There are clear signs that the US may already be in a recession. The final reading of the first quarter’s GDP came in at -1.6 per cent. That was coupled with the release of the Atlanta Fed’s GDPNow release suggesting the US’ second quarter GDP is at -2.1 per cent.
GDPNow has a habit of being within a whisker of the final figure and thus we should take it at its word. That being, the US is in recession.
This could explain why the ferocity at which bind markets have been pricing in hikes has all of a sudden eased – dramatically.
The US 2yr bond lost 22 basis points last week and is now 60 basis points from its July peak at 2.84 per cent. The US 10 yr lost 24 basis points last week and is off 59 basis points from its peak of 3.48 per cent. The curve is also flattening.
Then there is US data which is also showing signs of rapid decline the ISM manufacturing survey fell to 53.0 from 56.1 which is a two-year low more importantly new orders fell into contraction at 49.2 from 55.9 and employment contracted further at 47.3. And although pricing eased its still massively elevated at 78.5.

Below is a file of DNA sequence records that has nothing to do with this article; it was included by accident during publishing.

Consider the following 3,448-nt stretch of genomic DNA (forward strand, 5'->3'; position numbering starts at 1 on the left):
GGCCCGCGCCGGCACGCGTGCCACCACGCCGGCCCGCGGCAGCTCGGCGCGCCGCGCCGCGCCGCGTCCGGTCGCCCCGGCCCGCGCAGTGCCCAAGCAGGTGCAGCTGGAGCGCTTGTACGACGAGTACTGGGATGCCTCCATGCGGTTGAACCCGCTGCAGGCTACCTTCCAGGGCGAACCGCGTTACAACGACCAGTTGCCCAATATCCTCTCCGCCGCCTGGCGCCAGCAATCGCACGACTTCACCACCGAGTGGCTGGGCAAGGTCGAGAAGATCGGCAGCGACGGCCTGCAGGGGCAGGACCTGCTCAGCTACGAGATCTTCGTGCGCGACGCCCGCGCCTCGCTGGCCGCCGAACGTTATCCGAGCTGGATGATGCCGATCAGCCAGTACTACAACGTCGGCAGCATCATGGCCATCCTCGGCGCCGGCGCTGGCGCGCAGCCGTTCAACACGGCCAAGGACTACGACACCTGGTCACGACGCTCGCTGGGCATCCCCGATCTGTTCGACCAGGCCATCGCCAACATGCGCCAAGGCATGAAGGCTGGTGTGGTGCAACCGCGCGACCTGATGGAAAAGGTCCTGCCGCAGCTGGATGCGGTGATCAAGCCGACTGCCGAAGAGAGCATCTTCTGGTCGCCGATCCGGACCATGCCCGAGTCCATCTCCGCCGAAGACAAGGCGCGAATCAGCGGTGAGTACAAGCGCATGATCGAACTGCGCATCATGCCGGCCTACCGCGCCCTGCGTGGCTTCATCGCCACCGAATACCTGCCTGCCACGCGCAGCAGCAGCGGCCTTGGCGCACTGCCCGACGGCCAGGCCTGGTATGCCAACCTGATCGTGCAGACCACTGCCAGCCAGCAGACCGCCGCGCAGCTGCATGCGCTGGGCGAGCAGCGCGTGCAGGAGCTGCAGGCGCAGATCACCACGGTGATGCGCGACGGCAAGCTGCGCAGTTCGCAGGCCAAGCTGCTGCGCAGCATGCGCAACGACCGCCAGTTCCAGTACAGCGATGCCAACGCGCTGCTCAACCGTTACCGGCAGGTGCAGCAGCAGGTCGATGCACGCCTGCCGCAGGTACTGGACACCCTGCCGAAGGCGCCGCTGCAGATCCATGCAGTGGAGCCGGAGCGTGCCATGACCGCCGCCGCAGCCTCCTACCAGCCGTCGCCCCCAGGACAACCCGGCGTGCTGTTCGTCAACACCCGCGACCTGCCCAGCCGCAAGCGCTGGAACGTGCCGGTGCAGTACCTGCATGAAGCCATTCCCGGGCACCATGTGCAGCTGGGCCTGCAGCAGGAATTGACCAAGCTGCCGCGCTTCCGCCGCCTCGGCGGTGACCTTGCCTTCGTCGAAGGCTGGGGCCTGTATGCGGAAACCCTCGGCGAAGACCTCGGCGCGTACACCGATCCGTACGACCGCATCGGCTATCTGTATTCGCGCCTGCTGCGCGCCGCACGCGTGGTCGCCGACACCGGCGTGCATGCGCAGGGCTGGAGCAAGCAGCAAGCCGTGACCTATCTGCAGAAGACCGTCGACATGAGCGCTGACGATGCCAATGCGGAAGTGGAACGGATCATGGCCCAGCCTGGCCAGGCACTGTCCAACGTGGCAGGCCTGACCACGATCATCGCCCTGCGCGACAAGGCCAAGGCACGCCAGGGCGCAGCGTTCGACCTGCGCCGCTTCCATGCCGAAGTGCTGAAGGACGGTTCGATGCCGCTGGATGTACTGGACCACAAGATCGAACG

Thing is the USD remains strong against peers as the issues in the US are comparably not as bad as what is being seen in the UK and Europe.
This can explain why DXY continues to power on. EUR/USD hit $1.0366 at the end of last week before recovering somewhat to $1.0425. Then there is the collapsing GBP. GBP/USD hit $1.197 last week and although it recovered the $1.20 handle the issue facing the UK are immense. The GBP is suffering on all fronts not just in the pair.
USD/JPY dropped back from its decades high on the falls in real yields to ¥135.25. AUD/USD hit a 2 year low of $0.6764 before recouping somewhat to $0.6815 the AUD is the weakest currency in the G10 over the past week and that trend hasn’t reversed to start the new week.